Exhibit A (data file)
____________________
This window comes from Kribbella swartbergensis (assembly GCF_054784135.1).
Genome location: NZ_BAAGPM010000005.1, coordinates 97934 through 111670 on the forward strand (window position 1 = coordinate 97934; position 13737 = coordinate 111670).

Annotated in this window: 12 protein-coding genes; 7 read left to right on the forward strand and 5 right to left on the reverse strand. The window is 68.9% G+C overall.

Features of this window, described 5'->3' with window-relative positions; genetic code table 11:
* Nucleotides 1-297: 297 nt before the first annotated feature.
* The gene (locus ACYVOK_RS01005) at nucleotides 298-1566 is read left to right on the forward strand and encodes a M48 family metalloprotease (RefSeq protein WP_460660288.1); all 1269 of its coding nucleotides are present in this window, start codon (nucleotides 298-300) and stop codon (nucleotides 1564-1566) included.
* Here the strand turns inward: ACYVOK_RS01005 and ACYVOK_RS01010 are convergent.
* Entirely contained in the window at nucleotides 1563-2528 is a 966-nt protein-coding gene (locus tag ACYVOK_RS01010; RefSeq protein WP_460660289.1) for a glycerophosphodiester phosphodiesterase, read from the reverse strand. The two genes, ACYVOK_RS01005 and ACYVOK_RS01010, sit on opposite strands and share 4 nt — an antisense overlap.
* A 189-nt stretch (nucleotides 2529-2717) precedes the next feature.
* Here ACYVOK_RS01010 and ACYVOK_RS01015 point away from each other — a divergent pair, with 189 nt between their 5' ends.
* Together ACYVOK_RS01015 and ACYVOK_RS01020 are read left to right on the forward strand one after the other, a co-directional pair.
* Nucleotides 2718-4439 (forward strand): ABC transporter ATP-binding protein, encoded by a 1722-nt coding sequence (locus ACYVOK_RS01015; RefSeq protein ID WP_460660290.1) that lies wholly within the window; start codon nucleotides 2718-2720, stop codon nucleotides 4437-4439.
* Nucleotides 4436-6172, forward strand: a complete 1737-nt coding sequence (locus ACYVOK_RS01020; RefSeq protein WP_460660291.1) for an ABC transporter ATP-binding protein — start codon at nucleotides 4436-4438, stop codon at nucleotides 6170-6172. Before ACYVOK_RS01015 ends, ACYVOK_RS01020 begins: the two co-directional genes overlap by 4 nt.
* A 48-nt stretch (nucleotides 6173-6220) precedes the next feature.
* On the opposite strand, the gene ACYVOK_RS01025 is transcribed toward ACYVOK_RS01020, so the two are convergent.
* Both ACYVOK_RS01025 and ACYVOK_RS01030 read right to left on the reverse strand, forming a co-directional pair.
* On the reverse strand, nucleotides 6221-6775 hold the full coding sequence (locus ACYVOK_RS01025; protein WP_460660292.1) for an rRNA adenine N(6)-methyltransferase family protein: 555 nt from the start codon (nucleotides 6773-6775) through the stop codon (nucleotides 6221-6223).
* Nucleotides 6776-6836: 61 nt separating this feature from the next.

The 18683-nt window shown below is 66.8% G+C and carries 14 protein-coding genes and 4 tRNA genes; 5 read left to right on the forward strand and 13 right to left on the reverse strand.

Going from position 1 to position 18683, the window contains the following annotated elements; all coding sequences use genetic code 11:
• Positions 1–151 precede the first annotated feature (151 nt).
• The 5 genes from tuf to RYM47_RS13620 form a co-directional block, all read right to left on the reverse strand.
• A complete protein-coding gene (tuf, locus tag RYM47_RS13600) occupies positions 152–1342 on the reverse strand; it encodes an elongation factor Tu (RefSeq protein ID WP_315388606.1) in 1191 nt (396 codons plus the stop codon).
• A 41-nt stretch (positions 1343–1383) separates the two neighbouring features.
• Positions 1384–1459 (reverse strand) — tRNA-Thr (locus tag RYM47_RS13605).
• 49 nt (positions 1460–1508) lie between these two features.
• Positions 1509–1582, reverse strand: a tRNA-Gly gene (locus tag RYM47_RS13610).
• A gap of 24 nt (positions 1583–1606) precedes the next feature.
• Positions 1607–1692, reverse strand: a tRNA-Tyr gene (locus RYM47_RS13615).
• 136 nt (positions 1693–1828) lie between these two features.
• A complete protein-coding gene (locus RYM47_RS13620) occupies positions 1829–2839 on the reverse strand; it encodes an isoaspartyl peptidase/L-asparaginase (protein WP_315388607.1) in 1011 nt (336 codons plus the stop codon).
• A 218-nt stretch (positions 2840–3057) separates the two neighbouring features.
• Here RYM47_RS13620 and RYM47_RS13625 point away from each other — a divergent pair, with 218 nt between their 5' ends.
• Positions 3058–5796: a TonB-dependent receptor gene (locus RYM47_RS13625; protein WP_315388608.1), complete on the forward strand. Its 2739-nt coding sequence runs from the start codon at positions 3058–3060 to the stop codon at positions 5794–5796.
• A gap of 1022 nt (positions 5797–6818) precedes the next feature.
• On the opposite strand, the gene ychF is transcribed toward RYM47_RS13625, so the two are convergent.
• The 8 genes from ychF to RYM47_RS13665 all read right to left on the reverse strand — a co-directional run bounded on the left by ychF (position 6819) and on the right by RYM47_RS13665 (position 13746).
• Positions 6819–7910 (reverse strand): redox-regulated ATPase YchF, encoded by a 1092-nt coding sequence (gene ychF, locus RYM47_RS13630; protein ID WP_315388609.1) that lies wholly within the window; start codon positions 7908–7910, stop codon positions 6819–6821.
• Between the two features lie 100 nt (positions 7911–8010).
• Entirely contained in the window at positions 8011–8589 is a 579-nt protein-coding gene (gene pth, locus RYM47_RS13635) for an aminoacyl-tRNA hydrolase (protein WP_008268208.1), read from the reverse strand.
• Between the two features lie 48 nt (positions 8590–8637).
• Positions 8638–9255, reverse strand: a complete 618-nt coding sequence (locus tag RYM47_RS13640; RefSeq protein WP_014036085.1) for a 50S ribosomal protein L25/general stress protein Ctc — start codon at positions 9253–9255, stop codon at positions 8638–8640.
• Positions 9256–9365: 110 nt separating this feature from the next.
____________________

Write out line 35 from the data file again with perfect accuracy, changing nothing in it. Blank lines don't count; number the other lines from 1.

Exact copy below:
• A gap of 1022 nt (positions 5797–6818) precedes the next feature.